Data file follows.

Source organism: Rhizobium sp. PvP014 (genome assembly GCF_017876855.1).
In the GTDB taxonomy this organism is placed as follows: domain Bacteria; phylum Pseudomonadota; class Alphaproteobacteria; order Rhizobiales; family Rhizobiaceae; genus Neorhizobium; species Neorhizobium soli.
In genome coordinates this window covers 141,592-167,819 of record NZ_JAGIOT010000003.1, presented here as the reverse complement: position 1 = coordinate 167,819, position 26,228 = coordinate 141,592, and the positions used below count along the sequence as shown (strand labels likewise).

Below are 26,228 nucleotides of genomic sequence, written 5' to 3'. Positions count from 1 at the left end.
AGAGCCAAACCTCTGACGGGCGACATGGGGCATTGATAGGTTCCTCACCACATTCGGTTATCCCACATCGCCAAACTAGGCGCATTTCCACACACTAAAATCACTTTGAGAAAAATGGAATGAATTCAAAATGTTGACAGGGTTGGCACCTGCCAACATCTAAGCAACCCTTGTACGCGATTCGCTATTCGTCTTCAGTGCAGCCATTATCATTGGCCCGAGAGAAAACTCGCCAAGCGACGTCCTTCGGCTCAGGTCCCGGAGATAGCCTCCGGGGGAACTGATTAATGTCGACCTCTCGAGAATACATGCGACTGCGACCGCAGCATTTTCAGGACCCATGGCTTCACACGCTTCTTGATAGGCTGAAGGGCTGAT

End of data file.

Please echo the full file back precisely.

Source organism: Rhizobium sp. PvP014 (genome assembly GCF_017876855.1).
In the GTDB taxonomy this organism is placed as follows: domain Bacteria; phylum Pseudomonadota; class Alphaproteobacteria; order Rhizobiales; family Rhizobiaceae; genus Neorhizobium; species Neorhizobium soli.
In genome coordinates this window covers 141,592-167,819 of record NZ_JAGIOT010000003.1, presented here as the reverse complement: position 1 = coordinate 167,819, position 26,228 = coordinate 141,592, and the positions used below count along the sequence as shown (strand labels likewise).

Below are 26,228 nucleotides of genomic sequence, written 5' to 3'. Positions count from 1 at the left end.
AGAGCCAAACCTCTGACGGGCGACATGGGGCATTGATAGGTTCCTCACCACATTCGGTTATCCCACATCGCCAAACTAGGCGCATTTCCACACACTAAAATCACTTTGAGAAAAATGGAATGAATTCAAAATGTTGACAGGGTTGGCACCTGCCAACATCTAAGCAACCCTTGTACGCGATTCGCTATTCGTCTTCAGTGCAGCCATTATCATTGGCCCGAGAGAAAACTCGCCAAGCGACGTCCTTCGGCTCAGGTCCCGGAGATAGCCTCCGGGGGAACTGATTAATGTCGACCTCTCGAGAATACATGCGACTGCGACCGCAGCATTTTCAGGACCCATGGCTTCACACGCTTCTTGATAGGCTGAAGGGCTGAT